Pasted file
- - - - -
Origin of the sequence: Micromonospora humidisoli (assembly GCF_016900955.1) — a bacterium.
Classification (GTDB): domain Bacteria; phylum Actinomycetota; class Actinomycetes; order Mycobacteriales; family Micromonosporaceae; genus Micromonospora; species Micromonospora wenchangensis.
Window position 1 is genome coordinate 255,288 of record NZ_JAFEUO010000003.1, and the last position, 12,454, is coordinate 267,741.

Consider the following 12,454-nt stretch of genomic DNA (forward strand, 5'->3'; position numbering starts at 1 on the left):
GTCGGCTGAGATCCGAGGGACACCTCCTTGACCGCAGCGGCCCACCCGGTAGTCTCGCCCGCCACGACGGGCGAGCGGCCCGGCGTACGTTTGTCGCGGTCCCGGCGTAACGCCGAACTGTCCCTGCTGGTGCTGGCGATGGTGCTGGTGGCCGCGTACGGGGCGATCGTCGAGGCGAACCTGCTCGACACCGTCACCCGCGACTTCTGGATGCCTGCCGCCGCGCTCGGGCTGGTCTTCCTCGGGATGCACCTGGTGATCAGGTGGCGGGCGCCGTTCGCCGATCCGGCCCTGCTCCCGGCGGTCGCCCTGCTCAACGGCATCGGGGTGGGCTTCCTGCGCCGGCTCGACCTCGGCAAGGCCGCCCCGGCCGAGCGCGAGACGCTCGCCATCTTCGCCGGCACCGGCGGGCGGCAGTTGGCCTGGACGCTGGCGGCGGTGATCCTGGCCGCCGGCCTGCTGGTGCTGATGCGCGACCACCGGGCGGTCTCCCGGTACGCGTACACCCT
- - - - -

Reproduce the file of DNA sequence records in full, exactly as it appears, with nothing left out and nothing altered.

Origin of the sequence: Micromonospora humidisoli (assembly GCF_016900955.1) — a bacterium.
Classification (GTDB): domain Bacteria; phylum Actinomycetota; class Actinomycetes; order Mycobacteriales; family Micromonosporaceae; genus Micromonospora; species Micromonospora wenchangensis.
Window position 1 is genome coordinate 255,288 of record NZ_JAFEUO010000003.1, and the last position, 12,454, is coordinate 267,741.

Consider the following 12,454-nt stretch of genomic DNA (forward strand, 5'->3'; position numbering starts at 1 on the left):
GTCGGCTGAGATCCGAGGGACACCTCCTTGACCGCAGCGGCCCACCCGGTAGTCTCGCCCGCCACGACGGGCGAGCGGCCCGGCGTACGTTTGTCGCGGTCCCGGCGTAACGCCGAACTGTCCCTGCTGGTGCTGGCGATGGTGCTGGTGGCCGCGTACGGGGCGATCGTCGAGGCGAACCTGCTCGACACCGTCACCCGCGACTTCTGGATGCCTGCCGCCGCGCTCGGGCTGGTCTTCCTCGGGATGCACCTGGTGATCAGGTGGCGGGCGCCGTTCGCCGATCCGGCCCTGCTCCCGGCGGTCGCCCTGCTCAACGGCATCGGGGTGGGCTTCCTGCGCCGGCTCGACCTCGGCAAGGCCGCCCCGGCCGAGCGCGAGACGCTCGCCATCTTCGCCGGCACCGGCGGGCGGCAGTTGGCCTGGACGCTGGCGGCGGTGATCCTGGCCGCCGGCCTGCTGGTGCTGATGCGCGACCACCGGGCGGTCTCCCGGTACGCGTACACCCT